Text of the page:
Student-produced response is The College Board’s way of
saying, “Do it yourself, Bub.” Simply put, you, the student, must
supply the correct answer without choosing from a group of answer
choices. Answering student-produced responses requires filling in
a grid like the one shown below. Therefore, we refer to these questions
An example of a grid-in might be:
||If , what is one possible value of a?
The grid is fairly self-explanatory. If you work out an
item and the answer is 2, you write 2 in the space, then fill in
the “2” oval underneath. There are also decimal points and fraction
bars in case your answer is not a whole number. We refer to an individual
grid-in as an item. A complete grid-in section, comprised
of items, is called a set.
There are three peculiar things about grid-ins:
There may be more than one correct answer to
each item. You’re probably stuck in the “only one correct
choice” mindset brought on by excessive multiple-choice preparation.
But don’t let this paralyze you: if you get more than one correct
answer, pick one, grid it in, and move on to the next item.
can never be negative numbers. Although there is more than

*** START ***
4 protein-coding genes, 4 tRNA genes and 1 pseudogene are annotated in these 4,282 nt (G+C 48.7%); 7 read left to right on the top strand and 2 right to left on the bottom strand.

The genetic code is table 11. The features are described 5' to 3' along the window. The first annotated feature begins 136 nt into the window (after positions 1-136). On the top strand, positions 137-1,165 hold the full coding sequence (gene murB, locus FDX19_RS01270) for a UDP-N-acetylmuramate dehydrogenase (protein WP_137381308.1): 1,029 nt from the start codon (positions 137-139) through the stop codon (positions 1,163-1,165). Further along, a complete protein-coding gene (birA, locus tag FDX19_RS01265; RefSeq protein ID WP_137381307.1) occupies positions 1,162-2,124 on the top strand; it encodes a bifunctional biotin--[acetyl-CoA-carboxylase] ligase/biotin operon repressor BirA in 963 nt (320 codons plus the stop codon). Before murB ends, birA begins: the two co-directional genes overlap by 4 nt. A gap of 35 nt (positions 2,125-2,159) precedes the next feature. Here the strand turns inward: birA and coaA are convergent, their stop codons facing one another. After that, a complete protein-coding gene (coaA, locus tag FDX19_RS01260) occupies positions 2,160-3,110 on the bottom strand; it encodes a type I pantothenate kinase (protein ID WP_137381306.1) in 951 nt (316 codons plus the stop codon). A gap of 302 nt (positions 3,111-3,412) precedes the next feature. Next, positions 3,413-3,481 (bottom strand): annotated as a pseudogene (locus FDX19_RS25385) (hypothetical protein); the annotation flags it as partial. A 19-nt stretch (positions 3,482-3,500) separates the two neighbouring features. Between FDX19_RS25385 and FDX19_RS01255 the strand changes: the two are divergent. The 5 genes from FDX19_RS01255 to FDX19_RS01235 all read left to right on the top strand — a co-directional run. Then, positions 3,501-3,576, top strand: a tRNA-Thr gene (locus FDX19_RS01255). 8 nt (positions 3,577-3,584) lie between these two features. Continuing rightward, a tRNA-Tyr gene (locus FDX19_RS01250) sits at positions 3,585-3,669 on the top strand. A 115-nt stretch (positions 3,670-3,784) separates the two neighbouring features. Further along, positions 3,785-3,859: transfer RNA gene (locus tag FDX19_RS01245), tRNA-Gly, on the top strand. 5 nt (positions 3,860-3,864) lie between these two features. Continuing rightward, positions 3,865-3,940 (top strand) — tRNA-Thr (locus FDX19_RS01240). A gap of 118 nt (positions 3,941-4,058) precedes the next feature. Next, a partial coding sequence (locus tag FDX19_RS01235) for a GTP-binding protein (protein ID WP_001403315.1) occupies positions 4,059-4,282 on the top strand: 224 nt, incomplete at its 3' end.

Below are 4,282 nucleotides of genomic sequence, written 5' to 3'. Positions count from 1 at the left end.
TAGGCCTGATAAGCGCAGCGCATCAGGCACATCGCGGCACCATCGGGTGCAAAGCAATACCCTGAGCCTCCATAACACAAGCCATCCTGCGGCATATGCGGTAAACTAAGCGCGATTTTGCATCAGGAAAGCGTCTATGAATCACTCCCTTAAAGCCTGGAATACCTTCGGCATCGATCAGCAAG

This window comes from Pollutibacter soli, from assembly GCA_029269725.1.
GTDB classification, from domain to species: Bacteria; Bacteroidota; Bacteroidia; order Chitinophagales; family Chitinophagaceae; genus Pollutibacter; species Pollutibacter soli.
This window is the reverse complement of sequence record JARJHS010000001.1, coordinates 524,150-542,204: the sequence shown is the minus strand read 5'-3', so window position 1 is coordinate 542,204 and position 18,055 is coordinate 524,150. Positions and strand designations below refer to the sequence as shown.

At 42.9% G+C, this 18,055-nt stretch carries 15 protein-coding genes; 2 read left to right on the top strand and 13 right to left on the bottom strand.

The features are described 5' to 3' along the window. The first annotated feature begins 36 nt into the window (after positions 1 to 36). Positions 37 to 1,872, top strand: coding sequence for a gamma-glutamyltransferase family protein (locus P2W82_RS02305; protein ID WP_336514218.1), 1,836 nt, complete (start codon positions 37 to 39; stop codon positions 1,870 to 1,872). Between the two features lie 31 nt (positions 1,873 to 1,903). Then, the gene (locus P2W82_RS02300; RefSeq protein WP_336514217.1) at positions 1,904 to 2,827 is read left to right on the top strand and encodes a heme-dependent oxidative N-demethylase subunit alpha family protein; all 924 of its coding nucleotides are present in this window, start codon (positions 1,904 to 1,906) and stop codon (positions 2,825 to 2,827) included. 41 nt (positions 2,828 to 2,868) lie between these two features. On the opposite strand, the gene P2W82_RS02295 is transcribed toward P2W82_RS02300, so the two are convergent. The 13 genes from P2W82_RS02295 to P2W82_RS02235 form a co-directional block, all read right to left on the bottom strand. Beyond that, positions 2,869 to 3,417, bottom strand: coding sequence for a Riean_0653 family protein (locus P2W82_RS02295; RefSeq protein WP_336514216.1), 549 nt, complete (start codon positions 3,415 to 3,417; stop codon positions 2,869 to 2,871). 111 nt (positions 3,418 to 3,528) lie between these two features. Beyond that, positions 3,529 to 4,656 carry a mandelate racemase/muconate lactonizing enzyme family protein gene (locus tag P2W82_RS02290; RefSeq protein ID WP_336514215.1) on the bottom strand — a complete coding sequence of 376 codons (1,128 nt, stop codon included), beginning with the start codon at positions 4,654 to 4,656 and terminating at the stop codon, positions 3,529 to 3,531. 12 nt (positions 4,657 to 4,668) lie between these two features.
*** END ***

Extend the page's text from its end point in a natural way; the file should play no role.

one possible answer, there is actually a limit to what you can grid
in. There is no way to denote negative numbers on a grid-in. Why? Who
knows, and who cares for that matter? The fact is that all grid-ins
must be positive (or zero, which is neither negative nor positive). So
if you come up with more than one correct answer, be sure to choose
one that is a positive number. If all your answers are negative, you
have made a mistake in working out the item.
fractions must be simplified or converted to a decimal answer. Let’s say
you come up with as the answer to
an item. If you grid the answer in as ,
the computer that scans your answer sheet will read your answer
as . To avoid getting this item wrong, convert
the improper fraction into the plain old fraction or
the decimal 1.5.